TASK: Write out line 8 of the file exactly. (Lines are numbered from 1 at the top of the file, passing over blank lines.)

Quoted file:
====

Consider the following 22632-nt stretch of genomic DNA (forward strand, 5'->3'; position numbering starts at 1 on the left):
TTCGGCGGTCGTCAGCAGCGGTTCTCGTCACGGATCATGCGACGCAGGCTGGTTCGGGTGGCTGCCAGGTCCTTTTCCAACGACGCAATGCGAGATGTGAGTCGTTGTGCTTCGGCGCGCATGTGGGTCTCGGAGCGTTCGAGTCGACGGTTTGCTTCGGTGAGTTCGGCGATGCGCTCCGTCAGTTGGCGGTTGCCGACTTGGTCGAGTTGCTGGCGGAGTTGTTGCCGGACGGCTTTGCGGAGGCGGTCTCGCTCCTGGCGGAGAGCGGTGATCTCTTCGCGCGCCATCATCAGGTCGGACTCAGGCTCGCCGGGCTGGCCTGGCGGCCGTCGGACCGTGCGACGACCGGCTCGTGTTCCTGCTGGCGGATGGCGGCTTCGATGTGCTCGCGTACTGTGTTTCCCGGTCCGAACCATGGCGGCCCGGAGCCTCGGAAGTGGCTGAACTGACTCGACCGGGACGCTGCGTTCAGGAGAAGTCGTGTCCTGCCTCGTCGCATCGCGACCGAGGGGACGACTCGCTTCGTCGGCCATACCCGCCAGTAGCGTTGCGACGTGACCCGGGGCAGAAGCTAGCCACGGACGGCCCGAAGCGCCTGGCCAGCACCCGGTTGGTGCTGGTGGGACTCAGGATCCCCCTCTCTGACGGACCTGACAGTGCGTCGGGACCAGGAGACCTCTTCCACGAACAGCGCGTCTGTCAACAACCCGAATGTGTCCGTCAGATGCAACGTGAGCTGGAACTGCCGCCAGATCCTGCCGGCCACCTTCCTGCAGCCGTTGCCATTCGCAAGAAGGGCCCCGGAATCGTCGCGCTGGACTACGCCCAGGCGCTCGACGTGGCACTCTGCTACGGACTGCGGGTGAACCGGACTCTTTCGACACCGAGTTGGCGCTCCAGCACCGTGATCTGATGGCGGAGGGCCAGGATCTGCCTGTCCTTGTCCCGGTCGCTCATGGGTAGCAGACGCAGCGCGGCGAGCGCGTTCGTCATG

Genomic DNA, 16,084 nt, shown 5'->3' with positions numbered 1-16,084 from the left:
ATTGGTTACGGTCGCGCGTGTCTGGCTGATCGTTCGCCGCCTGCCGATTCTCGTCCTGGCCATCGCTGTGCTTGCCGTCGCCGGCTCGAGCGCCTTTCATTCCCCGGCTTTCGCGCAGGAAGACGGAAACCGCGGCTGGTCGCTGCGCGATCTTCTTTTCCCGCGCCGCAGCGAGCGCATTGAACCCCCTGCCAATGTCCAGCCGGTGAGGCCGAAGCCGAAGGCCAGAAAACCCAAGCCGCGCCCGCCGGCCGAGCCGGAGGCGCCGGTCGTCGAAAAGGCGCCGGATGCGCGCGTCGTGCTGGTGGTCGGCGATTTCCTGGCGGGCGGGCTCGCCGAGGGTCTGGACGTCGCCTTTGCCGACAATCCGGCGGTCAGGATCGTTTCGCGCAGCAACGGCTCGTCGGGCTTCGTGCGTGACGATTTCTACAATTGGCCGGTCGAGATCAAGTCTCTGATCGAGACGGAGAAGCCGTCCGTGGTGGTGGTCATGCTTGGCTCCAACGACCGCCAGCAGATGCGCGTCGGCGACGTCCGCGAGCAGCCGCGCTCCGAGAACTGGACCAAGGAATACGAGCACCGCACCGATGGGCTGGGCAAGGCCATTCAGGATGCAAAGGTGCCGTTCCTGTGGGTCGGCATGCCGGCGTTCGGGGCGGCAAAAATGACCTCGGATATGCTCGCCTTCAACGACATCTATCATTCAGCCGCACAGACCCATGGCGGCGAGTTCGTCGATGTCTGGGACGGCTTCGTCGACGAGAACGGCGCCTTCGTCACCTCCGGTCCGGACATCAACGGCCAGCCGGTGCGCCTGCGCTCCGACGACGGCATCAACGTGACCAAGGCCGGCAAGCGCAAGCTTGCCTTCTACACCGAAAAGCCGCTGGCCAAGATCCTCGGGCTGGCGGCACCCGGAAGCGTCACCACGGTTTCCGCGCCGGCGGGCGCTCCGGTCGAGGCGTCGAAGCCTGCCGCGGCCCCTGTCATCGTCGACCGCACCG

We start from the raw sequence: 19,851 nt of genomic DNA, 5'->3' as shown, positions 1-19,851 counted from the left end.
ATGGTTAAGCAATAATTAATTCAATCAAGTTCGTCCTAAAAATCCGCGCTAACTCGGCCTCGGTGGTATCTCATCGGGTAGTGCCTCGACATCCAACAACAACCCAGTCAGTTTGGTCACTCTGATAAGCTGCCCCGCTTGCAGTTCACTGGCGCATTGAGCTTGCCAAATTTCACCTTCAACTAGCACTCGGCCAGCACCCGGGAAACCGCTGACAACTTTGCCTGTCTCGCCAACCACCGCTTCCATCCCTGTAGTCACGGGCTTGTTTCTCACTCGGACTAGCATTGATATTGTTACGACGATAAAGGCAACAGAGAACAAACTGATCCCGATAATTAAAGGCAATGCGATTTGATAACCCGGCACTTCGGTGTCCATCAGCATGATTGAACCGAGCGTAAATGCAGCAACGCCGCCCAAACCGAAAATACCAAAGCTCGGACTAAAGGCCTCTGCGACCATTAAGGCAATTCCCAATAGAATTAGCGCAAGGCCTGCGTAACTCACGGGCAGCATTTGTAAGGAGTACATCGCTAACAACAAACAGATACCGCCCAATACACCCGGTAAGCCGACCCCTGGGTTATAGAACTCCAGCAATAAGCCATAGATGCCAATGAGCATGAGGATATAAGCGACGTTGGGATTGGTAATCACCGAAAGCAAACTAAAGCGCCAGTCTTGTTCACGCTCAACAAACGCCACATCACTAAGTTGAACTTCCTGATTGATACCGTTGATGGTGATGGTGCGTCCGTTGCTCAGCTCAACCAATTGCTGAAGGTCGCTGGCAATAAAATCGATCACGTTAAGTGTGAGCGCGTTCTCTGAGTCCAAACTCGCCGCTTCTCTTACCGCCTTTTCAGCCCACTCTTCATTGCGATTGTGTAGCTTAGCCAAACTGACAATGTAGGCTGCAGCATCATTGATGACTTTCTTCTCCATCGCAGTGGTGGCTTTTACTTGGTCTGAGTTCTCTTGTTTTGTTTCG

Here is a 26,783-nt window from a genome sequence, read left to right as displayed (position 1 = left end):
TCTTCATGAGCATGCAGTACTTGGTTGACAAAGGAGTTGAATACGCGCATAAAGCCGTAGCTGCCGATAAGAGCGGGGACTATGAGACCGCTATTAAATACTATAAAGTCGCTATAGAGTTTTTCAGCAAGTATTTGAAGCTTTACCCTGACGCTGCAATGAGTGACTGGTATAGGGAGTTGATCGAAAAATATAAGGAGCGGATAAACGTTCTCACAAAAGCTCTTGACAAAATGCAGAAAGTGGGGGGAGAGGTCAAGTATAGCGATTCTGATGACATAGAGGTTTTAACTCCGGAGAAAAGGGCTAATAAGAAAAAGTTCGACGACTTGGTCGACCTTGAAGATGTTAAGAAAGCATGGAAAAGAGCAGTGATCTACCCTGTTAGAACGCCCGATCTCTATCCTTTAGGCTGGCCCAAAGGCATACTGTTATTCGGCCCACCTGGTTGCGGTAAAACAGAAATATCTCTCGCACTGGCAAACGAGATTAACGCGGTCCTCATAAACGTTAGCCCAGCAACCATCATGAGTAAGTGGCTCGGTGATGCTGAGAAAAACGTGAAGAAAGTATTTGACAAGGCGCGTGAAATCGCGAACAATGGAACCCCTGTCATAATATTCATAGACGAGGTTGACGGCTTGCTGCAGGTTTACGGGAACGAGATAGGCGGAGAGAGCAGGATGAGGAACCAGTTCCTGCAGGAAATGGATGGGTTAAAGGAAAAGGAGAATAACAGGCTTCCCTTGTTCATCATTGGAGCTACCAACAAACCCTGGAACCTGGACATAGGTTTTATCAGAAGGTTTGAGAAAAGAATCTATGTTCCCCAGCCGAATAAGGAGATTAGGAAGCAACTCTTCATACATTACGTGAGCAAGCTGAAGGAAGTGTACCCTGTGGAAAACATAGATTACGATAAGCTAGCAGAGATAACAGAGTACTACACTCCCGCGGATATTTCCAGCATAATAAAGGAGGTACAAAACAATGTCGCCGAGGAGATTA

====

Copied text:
TCTTCATGAGCATGCAGTACTTGGTTGACAAAGGAGTTGAATACGCGCATAAAGCCGTAGCTGCCGATAAGAGCGGGGACTATGAGACCGCTATTAAATACTATAAAGTCGCTATAGAGTTTTTCAGCAAGTATTTGAAGCTTTACCCTGACGCTGCAATGAGTGACTGGTATAGGGAGTTGATCGAAAAATATAAGGAGCGGATAAACGTTCTCACAAAAGCTCTTGACAAAATGCAGAAAGTGGGGGGAGAGGTCAAGTATAGCGATTCTGATGACATAGAGGTTTTAACTCCGGAGAAAAGGGCTAATAAGAAAAAGTTCGACGACTTGGTCGACCTTGAAGATGTTAAGAAAGCATGGAAAAGAGCAGTGATCTACCCTGTTAGAACGCCCGATCTCTATCCTTTAGGCTGGCCCAAAGGCATACTGTTATTCGGCCCACCTGGTTGCGGTAAAACAGAAATATCTCTCGCACTGGCAAACGAGATTAACGCGGTCCTCATAAACGTTAGCCCAGCAACCATCATGAGTAAGTGGCTCGGTGATGCTGAGAAAAACGTGAAGAAAGTATTTGACAAGGCGCGTGAAATCGCGAACAATGGAACCCCTGTCATAATATTCATAGACGAGGTTGACGGCTTGCTGCAGGTTTACGGGAACGAGATAGGCGGAGAGAGCAGGATGAGGAACCAGTTCCTGCAGGAAATGGATGGGTTAAAGGAAAAGGAGAATAACAGGCTTCCCTTGTTCATCATTGGAGCTACCAACAAACCCTGGAACCTGGACATAGGTTTTATCAGAAGGTTTGAGAAAAGAATCTATGTTCCCCAGCCGAATAAGGAGATTAGGAAGCAACTCTTCATACATTACGTGAGCAAGCTGAAGGAAGTGTACCCTGTGGAAAACATAGATTACGATAAGCTAGCAGAGATAACAGAGTACTACACTCCCGCGGATATTTCCAGCATAATAAAGGAGGTACAAAACAATGTCGCCGAGGAGATTA